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In a bombshell report released by the Boston Globe regarding the historic Red Sox September collapse, reporter Bob Hohler revealed that starting pitchers Josh Beckett, John Lackey and Jon Lester (who were all joined at times by Clay Buchholz) drank beer in the clubhouse, ate fried chicken, and played video games during games on their off-days.
This routine allegedly began late in the 2010 season as the team faded from contention and continued all through 2011. The pitchers also allegedly scaled back their workout routines despite appeals from team physicians and trainers.
“It’ s hard for a guy making $80,000 to tell a $15 million pitcher he needs to get off his butt and do some work,” one source told the Globe.
As a result, the three gained weight and body fat, and were terrible in September when the Red Sox needed them most, going 2-7 with a 6.45 ERA. The Sox lost 11 of their 15 starts.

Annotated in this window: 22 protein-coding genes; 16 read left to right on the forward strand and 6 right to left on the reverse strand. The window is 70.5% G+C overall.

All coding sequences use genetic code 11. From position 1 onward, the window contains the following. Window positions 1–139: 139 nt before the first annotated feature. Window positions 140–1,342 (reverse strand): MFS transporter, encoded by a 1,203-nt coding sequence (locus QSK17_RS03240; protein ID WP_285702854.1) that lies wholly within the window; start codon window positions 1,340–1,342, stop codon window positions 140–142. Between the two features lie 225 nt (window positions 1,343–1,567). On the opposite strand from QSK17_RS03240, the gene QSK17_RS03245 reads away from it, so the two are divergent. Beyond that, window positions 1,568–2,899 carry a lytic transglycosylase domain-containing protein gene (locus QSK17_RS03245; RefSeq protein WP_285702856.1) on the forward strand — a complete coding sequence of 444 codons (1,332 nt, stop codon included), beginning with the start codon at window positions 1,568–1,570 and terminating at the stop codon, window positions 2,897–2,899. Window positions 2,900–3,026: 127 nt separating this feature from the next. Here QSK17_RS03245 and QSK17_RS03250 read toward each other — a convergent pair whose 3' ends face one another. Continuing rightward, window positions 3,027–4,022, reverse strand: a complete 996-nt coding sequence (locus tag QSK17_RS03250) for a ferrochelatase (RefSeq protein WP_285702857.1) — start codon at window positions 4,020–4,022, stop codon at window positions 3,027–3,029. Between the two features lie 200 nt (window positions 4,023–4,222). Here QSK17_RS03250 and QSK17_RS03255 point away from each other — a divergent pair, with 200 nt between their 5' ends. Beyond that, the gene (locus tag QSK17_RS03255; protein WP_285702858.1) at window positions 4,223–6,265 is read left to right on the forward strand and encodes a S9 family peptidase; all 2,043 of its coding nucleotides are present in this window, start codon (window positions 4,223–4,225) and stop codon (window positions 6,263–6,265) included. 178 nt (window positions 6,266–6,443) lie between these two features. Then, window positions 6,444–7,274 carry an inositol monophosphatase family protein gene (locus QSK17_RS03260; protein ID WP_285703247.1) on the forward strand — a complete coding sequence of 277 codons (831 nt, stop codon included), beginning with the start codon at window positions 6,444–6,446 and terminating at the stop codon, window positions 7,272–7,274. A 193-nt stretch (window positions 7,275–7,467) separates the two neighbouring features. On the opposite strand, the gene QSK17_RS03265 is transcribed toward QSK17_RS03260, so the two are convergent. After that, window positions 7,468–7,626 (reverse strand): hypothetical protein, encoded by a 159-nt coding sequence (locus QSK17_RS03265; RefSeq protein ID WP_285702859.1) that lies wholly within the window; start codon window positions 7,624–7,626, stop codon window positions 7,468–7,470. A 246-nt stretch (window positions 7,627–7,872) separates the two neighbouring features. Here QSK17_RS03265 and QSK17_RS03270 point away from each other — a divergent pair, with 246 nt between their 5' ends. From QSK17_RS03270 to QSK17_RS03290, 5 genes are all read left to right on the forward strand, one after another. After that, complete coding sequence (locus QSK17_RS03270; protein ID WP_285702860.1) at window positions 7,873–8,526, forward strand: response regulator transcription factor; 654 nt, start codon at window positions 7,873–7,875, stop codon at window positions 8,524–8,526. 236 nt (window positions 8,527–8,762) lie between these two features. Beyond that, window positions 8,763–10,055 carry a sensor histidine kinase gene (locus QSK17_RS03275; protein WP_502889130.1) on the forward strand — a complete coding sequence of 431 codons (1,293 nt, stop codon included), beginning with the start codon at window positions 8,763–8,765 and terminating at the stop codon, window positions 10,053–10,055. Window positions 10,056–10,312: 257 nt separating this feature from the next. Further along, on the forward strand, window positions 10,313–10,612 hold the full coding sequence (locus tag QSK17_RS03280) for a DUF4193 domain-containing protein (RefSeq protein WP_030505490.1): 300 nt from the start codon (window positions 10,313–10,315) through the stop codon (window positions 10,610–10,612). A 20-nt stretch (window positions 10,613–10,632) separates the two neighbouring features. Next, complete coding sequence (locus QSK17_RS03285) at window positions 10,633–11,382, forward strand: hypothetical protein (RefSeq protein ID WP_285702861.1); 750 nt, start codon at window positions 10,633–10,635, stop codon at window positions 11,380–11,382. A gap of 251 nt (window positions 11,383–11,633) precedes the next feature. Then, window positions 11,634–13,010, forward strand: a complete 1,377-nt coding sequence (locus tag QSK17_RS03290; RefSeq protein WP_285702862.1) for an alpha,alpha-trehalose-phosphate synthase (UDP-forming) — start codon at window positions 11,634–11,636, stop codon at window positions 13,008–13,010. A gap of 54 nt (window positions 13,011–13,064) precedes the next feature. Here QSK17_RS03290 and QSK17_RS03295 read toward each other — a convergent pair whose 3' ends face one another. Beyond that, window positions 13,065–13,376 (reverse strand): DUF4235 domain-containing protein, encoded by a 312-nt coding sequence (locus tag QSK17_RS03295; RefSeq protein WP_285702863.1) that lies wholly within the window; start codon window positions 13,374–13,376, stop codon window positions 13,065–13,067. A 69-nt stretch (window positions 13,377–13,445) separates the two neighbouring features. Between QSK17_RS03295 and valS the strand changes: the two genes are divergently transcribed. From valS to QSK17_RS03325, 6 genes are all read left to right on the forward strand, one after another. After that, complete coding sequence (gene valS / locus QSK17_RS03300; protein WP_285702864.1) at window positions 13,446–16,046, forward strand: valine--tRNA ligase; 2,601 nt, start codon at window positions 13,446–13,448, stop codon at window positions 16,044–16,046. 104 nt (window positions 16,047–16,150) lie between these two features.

Frankly, I’m not surprised to see Beckett and Lackey’s names associated with this report, but I was unbelievably disappointed to see Lester’s name apart of the trio. He was given a second chance with life after surviving cancer, but instead he has become just as lazy and selfish as the other “entitled” pitchers.
Lester has not done enough in his career to even deserve more than $15 million like his fellow frat brother starters, so you’d think the lefty would work hard for his next big contract. Instead, he has this disgusting, shameful, and embarrassing report emerge after the highly publicized September collapse.
I guess we shouldn’t be surprised about Beckett, of course. The two-time World Series champion allegedly pulled the same hijinks while with the Marlins in 2003. Manager Jack McKeon said Beckett and former Sox hurler Brad Penny would drink in between innings…during starts!
“In between innings they’d go to the clubhouse to get a drink or hang out,’’ McKeon told the Palm Beach Post.
The problem got so bad, McKeon eventually had to lock the clubhouse during games and give out bathroom passes to those who needed to use the rest room.
At the time, Beckett was 23. He’s 31 now. Time to grow up.
Also, let’s not go on without mentioning that the actions of Beckett, Lackey, Lester and sometimes Buchholz show an astounding lack of commitment to the team. I’d be perfectly OK with the Red Sox trading two of the four trouble makers (preferably Lackey and Beckett) if possible to change up this culture. Screw them. Seriously.